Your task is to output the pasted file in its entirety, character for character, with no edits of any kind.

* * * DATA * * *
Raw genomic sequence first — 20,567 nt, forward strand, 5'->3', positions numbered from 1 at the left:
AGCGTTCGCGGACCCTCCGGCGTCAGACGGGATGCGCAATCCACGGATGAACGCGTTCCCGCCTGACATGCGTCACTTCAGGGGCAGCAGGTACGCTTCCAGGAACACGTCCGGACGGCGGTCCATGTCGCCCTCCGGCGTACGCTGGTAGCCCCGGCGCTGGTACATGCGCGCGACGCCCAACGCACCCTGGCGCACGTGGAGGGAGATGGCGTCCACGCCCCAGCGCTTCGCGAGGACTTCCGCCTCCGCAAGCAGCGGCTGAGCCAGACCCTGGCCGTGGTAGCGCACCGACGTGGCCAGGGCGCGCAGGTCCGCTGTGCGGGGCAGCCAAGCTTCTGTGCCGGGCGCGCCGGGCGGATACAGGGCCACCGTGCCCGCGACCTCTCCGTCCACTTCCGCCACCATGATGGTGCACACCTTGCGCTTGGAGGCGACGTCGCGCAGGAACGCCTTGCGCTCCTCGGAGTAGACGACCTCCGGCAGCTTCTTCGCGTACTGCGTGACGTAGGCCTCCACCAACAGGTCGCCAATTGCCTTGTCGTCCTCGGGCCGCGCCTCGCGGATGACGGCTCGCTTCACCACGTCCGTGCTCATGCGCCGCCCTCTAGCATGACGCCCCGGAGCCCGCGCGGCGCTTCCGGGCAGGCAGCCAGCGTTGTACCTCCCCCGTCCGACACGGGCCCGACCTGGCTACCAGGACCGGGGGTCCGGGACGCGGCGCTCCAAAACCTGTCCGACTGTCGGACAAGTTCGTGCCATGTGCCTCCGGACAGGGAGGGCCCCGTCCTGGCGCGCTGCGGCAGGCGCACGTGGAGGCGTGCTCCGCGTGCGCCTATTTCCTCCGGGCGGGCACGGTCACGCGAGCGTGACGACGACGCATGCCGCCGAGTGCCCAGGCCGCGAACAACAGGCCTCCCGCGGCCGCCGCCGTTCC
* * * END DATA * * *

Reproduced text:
Raw genomic sequence first — 20,567 nt, forward strand, 5'->3', positions numbered from 1 at the left:
AGCGTTCGCGGACCCTCCGGCGTCAGACGGGATGCGCAATCCACGGATGAACGCGTTCCCGCCTGACATGCGTCACTTCAGGGGCAGCAGGTACGCTTCCAGGAACACGTCCGGACGGCGGTCCATGTCGCCCTCCGGCGTACGCTGGTAGCCCCGGCGCTGGTACATGCGCGCGACGCCCAACGCACCCTGGCGCACGTGGAGGGAGATGGCGTCCACGCCCCAGCGCTTCGCGAGGACTTCCGCCTCCGCAAGCAGCGGCTGAGCCAGACCCTGGCCGTGGTAGCGCACCGACGTGGCCAGGGCGCGCAGGTCCGCTGTGCGGGGCAGCCAAGCTTCTGTGCCGGGCGCGCCGGGCGGATACAGGGCCACCGTGCCCGCGACCTCTCCGTCCACTTCCGCCACCATGATGGTGCACACCTTGCGCTTGGAGGCGACGTCGCGCAGGAACGCCTTGCGCTCCTCGGAGTAGACGACCTCCGGCAGCTTCTTCGCGTACTGCGTGACGTAGGCCTCCACCAACAGGTCGCCAATTGCCTTGTCGTCCTCGGGCCGCGCCTCGCGGATGACGGCTCGCTTCACCACGTCCGTGCTCATGCGCCGCCCTCTAGCATGACGCCCCGGAGCCCGCGCGGCGCTTCCGGGCAGGCAGCCAGCGTTGTACCTCCCCCGTCCGACACGGGCCCGACCTGGCTACCAGGACCGGGGGTCCGGGACGCGGCGCTCCAAAACCTGTCCGACTGTCGGACAAGTTCGTGCCATGTGCCTCCGGACAGGGAGGGCCCCGTCCTGGCGCGCTGCGGCAGGCGCACGTGGAGGCGTGCTCCGCGTGCGCCTATTTCCTCCGGGCGGGCACGGTCACGCGAGCGTGACGACGACGCATGCCGCCGAGTGCCCAGGCCGCGAACAACAGGCCTCCCGCGGCCGCCGCCGTTCC